Adult neurogenesis and aging mechanisms

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Adult neurogenesis supports important brain functions, such as learning and memory, and its sharp decrease during aging may contribute to the cognitive decline of the aged brain. This Collection aims to gain insight into the cellular and molecular drivers of the age-associated reduction of adult neurogenesis, by gathering studies investigating the mechanisms of neurogenic aging in rodents and other vertebrate and invertebrate model systems, employing both in vivo and in vitro approaches.

Submissions are welcome on a rolling basis.


neurons in green and yellow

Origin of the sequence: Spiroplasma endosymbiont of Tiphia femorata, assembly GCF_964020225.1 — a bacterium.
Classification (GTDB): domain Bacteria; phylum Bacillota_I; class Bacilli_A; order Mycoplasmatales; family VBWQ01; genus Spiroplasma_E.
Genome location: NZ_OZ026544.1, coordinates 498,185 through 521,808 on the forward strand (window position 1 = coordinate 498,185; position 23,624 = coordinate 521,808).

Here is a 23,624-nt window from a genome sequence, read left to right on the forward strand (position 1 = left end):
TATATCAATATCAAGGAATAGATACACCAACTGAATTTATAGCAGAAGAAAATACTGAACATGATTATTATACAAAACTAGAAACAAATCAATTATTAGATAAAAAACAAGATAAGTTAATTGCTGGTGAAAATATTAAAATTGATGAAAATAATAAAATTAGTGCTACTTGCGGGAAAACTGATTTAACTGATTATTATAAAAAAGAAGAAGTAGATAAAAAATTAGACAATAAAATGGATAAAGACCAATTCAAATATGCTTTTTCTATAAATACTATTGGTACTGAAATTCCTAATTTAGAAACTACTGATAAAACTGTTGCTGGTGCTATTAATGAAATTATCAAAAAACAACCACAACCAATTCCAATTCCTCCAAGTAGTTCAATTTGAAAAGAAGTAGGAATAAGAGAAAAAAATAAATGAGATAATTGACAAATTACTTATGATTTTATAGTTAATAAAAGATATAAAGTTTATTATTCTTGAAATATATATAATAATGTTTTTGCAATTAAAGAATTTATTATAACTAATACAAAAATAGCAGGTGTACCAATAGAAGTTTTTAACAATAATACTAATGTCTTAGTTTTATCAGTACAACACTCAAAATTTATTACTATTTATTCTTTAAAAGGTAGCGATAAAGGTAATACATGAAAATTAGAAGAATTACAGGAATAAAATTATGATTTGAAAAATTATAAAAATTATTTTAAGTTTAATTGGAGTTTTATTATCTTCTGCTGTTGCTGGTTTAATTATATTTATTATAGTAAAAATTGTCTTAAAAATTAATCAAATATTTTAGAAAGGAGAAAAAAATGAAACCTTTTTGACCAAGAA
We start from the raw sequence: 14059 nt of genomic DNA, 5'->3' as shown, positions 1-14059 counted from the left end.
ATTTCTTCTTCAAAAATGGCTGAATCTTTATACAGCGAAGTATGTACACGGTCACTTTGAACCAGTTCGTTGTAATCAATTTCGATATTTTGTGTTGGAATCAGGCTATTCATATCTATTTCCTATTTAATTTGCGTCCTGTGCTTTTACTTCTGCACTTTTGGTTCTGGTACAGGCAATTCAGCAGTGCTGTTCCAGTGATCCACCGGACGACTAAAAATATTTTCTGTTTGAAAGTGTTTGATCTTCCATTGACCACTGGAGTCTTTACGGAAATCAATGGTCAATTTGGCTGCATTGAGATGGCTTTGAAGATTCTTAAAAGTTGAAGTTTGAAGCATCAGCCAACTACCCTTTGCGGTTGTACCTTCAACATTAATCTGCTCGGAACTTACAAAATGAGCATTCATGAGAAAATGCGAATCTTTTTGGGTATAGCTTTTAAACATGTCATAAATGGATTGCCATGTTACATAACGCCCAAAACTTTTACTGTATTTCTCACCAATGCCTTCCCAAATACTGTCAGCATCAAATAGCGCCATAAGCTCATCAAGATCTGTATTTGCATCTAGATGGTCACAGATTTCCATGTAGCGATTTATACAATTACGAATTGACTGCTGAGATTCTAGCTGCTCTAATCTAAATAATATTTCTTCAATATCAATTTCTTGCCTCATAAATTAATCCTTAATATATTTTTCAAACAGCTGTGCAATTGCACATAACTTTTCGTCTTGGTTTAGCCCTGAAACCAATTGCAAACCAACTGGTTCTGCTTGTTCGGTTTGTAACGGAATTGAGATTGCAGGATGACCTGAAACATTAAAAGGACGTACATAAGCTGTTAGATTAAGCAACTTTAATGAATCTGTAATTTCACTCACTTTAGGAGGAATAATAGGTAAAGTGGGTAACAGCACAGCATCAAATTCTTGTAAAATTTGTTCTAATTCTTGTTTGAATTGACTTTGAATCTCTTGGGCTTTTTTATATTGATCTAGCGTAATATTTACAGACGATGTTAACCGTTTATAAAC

Giuseppe Lupo was trained as a graduate student and post-doc in the labs of Giuseppina Barsacchi (University of Pisa) and William Harris (University of Cambridge), where he worked on neural development in frog and fish embryos and in human embryonic stem cells. He moved to Sapienza University of Rome in 2009, where he presently serves as an Associate Professor of developmental biology. His current research is focused on the molecular mechanisms regulating mammalian neurogenesis using in vitro culture systems. He has been an Editorial Board Member for Scientific Reports since 2017.